Spurred on by mass hacking, I’ve updated my old (version 2.0.3) WordPress install to something a little newer.

I decided to err on the side of caution and upgrade a copy of the live DB first – and I’m glad I did. I saw lots of problems with accents and symbols getting munged in the upgrade – well, that’s what I thought.

In reality, the symbols were being screwed in the backup-and-restore process. Words such as “naïve”, £-signs and various typographic quotes were obviously getting messed up through character-encoding issues.

After a bit of sleuthing, I found the output from mysqldump wasn’t valid. The problem was caused by a combination of default connection settings in a .my.cnf, and the fact that the old WordPress install was storing utf-8 characters inside a latin1 database.

My MySQL default settings are:


[client]
default-character-set=utf8

Because we’re pulling latin1 data over a utf-8 connection, MySQL starts doing character-set conversions, and screws up a bunch of text that it thinks is latin1, but in reality is actually already in utf-8.

The fix for the backup process was to override my default settings with latin1:


$ mysqldump --default-character-set=latin1 --opt -h db.example.com -u user -ppassword schema > db-backup-latin1-20080707.sql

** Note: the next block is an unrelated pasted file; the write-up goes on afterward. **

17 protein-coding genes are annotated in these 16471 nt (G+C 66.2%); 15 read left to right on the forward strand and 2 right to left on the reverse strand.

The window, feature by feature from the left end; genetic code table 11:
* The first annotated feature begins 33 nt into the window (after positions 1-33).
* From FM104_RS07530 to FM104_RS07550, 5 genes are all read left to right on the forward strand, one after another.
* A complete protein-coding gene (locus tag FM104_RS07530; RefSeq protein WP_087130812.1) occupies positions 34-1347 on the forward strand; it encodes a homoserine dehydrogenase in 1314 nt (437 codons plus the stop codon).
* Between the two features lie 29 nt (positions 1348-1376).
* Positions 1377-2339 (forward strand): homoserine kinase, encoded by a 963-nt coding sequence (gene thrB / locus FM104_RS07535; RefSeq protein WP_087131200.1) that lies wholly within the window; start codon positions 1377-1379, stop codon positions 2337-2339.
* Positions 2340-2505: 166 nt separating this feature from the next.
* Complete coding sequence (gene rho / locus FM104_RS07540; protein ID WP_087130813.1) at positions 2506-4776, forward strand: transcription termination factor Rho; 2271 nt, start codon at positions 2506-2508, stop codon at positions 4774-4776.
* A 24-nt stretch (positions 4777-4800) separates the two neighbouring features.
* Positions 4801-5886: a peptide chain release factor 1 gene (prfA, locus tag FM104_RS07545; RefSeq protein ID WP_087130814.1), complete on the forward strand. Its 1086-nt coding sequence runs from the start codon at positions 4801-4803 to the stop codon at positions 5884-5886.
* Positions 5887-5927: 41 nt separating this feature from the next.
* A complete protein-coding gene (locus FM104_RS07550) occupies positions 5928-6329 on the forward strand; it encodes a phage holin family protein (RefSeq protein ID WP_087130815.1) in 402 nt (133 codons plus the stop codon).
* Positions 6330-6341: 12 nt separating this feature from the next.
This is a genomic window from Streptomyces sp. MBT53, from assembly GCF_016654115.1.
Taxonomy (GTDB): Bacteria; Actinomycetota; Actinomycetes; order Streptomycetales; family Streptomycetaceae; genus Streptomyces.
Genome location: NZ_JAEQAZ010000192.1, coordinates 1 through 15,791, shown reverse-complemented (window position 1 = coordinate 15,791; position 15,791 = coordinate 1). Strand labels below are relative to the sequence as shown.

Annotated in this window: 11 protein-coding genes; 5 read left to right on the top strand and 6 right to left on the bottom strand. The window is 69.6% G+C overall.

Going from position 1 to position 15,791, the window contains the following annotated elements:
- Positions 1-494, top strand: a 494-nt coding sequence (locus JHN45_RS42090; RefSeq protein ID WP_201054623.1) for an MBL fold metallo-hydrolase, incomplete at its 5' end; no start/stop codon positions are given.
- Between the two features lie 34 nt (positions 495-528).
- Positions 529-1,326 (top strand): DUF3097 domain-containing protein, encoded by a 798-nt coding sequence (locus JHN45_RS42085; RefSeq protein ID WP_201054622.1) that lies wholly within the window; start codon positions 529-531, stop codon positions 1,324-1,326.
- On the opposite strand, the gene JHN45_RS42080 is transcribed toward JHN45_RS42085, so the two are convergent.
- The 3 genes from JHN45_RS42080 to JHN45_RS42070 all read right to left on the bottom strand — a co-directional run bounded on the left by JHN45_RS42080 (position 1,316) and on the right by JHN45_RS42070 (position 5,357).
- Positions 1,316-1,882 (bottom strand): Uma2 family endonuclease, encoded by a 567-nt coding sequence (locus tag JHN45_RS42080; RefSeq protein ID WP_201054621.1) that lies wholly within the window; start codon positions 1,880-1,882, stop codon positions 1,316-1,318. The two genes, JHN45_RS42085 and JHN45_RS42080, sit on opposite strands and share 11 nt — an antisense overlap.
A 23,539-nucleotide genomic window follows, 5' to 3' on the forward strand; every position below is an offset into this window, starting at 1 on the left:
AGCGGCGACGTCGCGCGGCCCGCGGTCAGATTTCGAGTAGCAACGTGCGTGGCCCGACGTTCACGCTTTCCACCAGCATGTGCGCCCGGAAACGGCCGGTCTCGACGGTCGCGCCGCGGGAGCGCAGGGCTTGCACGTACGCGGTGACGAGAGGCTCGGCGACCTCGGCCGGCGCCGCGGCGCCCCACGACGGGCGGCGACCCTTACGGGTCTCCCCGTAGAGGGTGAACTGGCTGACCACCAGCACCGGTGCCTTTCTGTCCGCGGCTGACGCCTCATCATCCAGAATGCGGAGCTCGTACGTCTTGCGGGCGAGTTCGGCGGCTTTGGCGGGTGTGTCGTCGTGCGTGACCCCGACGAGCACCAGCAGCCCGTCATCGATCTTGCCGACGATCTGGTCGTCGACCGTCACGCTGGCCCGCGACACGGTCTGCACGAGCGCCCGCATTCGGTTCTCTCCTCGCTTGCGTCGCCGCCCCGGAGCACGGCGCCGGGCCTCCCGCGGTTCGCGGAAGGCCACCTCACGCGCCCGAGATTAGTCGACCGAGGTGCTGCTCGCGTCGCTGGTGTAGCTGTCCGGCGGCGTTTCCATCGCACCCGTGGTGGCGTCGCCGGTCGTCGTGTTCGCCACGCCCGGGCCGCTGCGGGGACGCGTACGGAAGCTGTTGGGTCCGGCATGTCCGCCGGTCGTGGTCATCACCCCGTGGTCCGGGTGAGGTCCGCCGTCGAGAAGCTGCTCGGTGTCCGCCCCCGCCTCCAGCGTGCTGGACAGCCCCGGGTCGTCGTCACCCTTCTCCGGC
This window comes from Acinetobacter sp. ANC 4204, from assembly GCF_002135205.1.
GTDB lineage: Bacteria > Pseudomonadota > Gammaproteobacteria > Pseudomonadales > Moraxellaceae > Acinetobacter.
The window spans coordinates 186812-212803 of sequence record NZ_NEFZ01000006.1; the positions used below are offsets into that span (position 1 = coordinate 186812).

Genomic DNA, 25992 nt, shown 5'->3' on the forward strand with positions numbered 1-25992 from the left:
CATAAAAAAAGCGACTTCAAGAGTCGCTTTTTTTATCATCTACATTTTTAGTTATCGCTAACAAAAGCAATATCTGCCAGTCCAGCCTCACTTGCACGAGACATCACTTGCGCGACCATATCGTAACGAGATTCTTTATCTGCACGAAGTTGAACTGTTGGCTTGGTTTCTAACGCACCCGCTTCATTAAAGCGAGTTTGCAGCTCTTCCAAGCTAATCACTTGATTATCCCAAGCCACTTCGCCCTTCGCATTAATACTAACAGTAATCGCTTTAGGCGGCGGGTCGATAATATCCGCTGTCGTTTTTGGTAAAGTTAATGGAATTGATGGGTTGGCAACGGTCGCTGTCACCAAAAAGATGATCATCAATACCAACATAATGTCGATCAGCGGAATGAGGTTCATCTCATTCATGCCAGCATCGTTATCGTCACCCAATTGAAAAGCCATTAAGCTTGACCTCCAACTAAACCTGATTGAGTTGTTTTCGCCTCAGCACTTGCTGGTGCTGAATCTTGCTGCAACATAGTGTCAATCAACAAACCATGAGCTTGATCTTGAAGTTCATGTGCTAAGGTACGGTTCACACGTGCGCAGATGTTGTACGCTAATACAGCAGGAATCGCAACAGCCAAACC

That worked fine, and the next step was reloading it into the DB as utf-8. This required a little bit of string replacement using a command-line utility bundled with MySQL. If you’re going to do this yourself, watch what you type: I somehow typed in “lastin1” halfway through and lost an hour or so trying to figure out what went wrong. Anyhow, here’s the command-line:


$ replace "CHARSET=latin1" "CHARSET=utf8" "SET NAMES latin1" "SET NAMES utf8" < db-backup-latin1-20080707.sql > db-backup-utf8-20080707.sql

You should now be able to blat / restore / overwrite your DB and ensure all tables are in the appropriate character set, ready for a smooth wordpress upgrade.


$ mysql --opt -h db.example.com -u user -ppassword schema < db-backup-utf8-20080707.sql

Posted in Tip

11 thoughts on “MySQL latin1 → utf8 (WordPress upgrade)

  1. Hi Dam,

    The mysqldump, replace and mysql restore commands aren’t specific to WordPress, so should work for any MySQL databaase where utf8 data’s accidentally been stored in a latin1 table.

    Ash

  2. Yes, exporting is pretty straightforward with phpMyAdmin, but it lacks of charset options, and I’m not sure if they would be useful in this case. I didn’t know about “transformations”, but it seems to be some painfull stuff.

    By the way, I exported the tabels of my interest, opened the sql text file in notepad++ or any other advanced texte editor, than modified charset=latin1 to utf8 option in create statemente, and then, -by hand- 🙁 made search-replace of screwed up charachters and finally reimported the whole zipped file.

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